--- In email@example.com, "Gonzalo Baeza" <gbaeza@...> wrote:
> > Gonzalo, I don't think discussing how narrow and fossilized the canon
> > is can be equated with an anti-academic slant.
> I strayed a bit off topic and that must have generated some confusion.
> I agree that questioning the validity of the canon does not betray an
> anti-academic slant. What I was alluding to were previous assertions
> that so-called mainstream fiction is mostly derivative, plot-less and
> narcissistic (or something along those lines). The generalization
> strikes me as ironic coming from people (and I don't think you were
> one of them) who complain about a bias towards genre fiction.
I kind of went along with that, but I do read a lot of nongenre
fiction (if that exists) and especially nonfiction. Superb writers
like Barry Lopez and Michael Pollan, for example. I think some the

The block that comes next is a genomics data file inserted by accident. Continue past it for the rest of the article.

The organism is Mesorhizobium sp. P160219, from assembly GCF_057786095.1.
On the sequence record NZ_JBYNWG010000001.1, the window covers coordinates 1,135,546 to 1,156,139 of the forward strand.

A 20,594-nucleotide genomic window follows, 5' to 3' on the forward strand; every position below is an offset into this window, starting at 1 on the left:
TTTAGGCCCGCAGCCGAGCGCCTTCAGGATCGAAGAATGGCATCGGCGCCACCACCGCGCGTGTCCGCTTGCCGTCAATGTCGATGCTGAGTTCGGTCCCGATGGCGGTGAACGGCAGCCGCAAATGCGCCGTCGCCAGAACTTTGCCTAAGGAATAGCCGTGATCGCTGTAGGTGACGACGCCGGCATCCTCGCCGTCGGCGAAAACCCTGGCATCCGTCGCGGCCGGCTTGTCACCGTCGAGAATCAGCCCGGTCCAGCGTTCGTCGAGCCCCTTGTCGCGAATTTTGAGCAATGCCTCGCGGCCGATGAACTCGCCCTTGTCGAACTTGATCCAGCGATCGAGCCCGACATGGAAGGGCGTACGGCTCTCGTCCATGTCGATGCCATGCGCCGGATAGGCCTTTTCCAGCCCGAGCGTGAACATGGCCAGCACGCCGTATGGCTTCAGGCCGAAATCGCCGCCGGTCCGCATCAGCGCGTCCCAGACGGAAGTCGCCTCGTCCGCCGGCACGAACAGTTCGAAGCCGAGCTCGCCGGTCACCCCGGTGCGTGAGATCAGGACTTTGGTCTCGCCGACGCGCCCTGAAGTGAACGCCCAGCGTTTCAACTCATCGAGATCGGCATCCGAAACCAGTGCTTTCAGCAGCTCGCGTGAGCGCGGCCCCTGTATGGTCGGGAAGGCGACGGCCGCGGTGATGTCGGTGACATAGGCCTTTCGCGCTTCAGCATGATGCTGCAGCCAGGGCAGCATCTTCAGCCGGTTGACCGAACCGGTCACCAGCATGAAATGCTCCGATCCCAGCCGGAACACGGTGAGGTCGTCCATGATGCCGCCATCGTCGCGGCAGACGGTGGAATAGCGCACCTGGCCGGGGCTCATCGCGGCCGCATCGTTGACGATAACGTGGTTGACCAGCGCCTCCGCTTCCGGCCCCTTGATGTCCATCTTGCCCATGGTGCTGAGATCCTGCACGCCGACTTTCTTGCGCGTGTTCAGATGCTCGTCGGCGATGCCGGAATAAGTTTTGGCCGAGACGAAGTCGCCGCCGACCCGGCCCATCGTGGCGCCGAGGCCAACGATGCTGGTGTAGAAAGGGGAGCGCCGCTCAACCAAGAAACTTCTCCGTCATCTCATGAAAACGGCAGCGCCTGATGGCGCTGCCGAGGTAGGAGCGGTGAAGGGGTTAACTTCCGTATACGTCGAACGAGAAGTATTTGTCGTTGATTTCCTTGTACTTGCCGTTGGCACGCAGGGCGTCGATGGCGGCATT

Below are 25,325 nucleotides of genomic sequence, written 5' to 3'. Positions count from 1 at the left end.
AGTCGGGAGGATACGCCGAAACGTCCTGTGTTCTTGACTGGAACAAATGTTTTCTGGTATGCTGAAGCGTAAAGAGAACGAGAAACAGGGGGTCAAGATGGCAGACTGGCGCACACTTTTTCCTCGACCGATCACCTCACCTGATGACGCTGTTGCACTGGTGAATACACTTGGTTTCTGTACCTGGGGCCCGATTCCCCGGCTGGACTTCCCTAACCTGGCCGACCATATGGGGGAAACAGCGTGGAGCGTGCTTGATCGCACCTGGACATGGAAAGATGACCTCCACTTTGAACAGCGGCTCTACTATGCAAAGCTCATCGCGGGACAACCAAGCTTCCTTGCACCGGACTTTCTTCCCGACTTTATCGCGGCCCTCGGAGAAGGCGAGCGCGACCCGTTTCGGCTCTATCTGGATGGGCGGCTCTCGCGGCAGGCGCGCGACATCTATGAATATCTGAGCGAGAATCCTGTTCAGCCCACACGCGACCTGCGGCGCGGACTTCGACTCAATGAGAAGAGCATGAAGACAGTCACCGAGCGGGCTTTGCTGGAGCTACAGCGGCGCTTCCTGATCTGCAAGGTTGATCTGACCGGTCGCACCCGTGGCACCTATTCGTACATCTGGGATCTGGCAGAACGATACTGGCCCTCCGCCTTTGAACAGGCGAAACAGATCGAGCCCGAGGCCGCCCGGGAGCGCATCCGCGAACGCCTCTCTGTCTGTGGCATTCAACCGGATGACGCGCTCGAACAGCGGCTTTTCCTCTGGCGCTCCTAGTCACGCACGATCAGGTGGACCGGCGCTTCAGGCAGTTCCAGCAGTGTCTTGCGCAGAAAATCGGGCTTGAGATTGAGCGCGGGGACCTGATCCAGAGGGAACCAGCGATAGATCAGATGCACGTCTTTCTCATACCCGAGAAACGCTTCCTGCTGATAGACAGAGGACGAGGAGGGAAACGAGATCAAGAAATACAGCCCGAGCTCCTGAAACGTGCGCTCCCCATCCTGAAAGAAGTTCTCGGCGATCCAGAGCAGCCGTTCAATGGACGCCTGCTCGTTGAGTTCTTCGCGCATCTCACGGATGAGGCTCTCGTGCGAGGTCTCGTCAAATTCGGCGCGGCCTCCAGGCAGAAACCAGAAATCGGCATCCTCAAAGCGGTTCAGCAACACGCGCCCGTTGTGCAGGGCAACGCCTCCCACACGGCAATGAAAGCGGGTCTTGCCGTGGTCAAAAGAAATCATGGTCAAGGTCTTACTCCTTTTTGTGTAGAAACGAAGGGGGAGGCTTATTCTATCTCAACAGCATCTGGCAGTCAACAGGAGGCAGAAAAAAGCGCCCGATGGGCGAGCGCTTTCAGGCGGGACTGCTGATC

best writing today goes into nonfiction. Writers who perhaps in an
earlier era would be writing novels. Some, like James Howard Kunstler,
alternate between fiction and nonfiction.
My going along, sort of, with the assertion you mention, had to do
with this:in musical terms, a lot of mainstream fiction doesn't swing.
At least I don't hear it swing. Mysteriously, Franzen's mammoth book
_The Corrections_ started swinging right away for me. I got a steady pulse and it grabbed me. Many other novels I try do not do that. And when that happens, no amount of sympathy or trying will bring the thing alive. Just a personal anecdote, no general theories about what's good, etc. Minimum requirement: don't bore me.
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